University officials told the three that because the school was a state institution, participating in a lawsuit against the state “is adverse to U.F.’s interests” and could not be permitted. In their filing, the professors sought to question Gov. Ron DeSantis, a Republican, on whether he was involved in the decision.

Mr. DeSantis has resisted questioning, arguing that all of his communications about the law are protected from disclosure because discussions about legislation are privileged. In their filing on Friday, lawyers for the plaintiffs said the federal questions in the case — including whether the law discriminates against minority groups — override any state protections.

Spokespeople for Mr. DeSantis and the university could not be immediately reached for comment.

The university’s refusal to allow the professors to testify was a marked turnabout for the University of Florida. Like schools nationwide, the university has routinely allowed academic experts to offer expert testimony in lawsuits, even when they oppose the interests of the political party in power.

Leading experts on academic freedom said they knew of no similar restrictions on professors’ speech and testimony and said the action was probably unconstitutional.

One of the professors in the latest filing, Daniel A. Smith, testified with the University of Florida’s permission in two voting rights lawsuits against Florida’s Republican-led government in 2018. One suit forced the state to provide Spanish-language ballots for Hispanic voters. The other overturned a state-imposed ban on early-voting polling places on Florida university campuses.

But university officials reversed course after a coalition of advocacy and voting rights groups sued in May to block restrictions on voting enacted this year by the Republican-controlled State Legislature. Among other provisions, the new law sharply limits the use of ballot drop boxes, makes it harder to obtain absentee ballots and places new requirements on voter registration drives.

Among other claims, the plaintiffs argue that the law disproportionately limits the ability of Black and Hispanic voters to cast ballots.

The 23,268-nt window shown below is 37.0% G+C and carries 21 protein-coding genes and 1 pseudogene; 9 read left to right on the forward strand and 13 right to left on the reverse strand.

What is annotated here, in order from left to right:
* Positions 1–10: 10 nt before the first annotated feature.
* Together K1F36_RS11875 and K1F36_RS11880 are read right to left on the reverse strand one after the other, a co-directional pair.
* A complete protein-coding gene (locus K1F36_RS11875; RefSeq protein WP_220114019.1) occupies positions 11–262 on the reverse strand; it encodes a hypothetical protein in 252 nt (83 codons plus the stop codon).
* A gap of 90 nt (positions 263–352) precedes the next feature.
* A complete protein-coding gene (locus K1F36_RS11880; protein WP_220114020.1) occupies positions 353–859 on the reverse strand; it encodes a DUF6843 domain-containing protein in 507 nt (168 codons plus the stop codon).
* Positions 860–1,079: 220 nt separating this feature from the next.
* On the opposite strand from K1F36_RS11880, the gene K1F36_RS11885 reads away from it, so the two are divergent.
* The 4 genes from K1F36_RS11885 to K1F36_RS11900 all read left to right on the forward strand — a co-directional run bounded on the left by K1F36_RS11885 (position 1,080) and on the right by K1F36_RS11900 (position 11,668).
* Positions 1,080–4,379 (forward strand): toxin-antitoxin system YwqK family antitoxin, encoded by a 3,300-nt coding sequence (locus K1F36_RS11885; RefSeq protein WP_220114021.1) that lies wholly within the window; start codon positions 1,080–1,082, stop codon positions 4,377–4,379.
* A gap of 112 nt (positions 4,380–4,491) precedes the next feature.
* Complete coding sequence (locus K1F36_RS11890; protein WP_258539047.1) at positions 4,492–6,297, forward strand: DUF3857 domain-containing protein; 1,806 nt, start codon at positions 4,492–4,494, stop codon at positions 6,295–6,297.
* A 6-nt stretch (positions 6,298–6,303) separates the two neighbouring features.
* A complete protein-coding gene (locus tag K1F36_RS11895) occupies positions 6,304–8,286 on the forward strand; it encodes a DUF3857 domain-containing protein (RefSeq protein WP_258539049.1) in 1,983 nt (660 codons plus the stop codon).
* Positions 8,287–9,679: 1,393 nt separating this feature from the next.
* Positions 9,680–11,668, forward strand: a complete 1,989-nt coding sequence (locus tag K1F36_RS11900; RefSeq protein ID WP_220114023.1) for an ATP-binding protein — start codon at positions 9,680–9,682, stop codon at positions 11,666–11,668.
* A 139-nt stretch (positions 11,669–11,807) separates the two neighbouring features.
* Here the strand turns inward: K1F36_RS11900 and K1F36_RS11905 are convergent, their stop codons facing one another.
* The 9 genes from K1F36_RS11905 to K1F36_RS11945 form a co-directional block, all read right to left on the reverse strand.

Lawyers for the plaintiffs sought to hire three University of Florida political scientists as expert witnesses: Dr. Smith, the chair of the university’s political science department; Michael McDonald, a nationally recognized elections scholar; and Sharon Wright Austin, who studies African American political behavior.

In rejecting Dr. Smith’s request, the dean of the university’s college of arts and sciences, David E. Richardson, wrote that “outside activities that may pose a conflict of interest to the executive branch of the state of Florida create a conflict for the University of Florida.” A university vice president overseeing conflicts of interest issued the other two rejections.

One lawyer for the plaintiffs in the case, Kira Romero-Craft, said that reasoning “goes against the core of what the University of Florida should stand for in terms of academic freedom.”

“It seems reasonable for us to understand whether the executive office of the governor had any role in participating in that decision,” she said.

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In Secretly Recorded Video, Eastman Proposes Primarying “Spineless” State Legislators Who Refused to Submit a Second Slate of Electors to Help Trump Based on False Claims of Fraud

More from the hidden camera video:

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“An Open Letter in Defense of Democracy”

The following letter appeared in The Bulwark and The New Republic:

We are writers, academics, and political activists who have long disagreed about many things.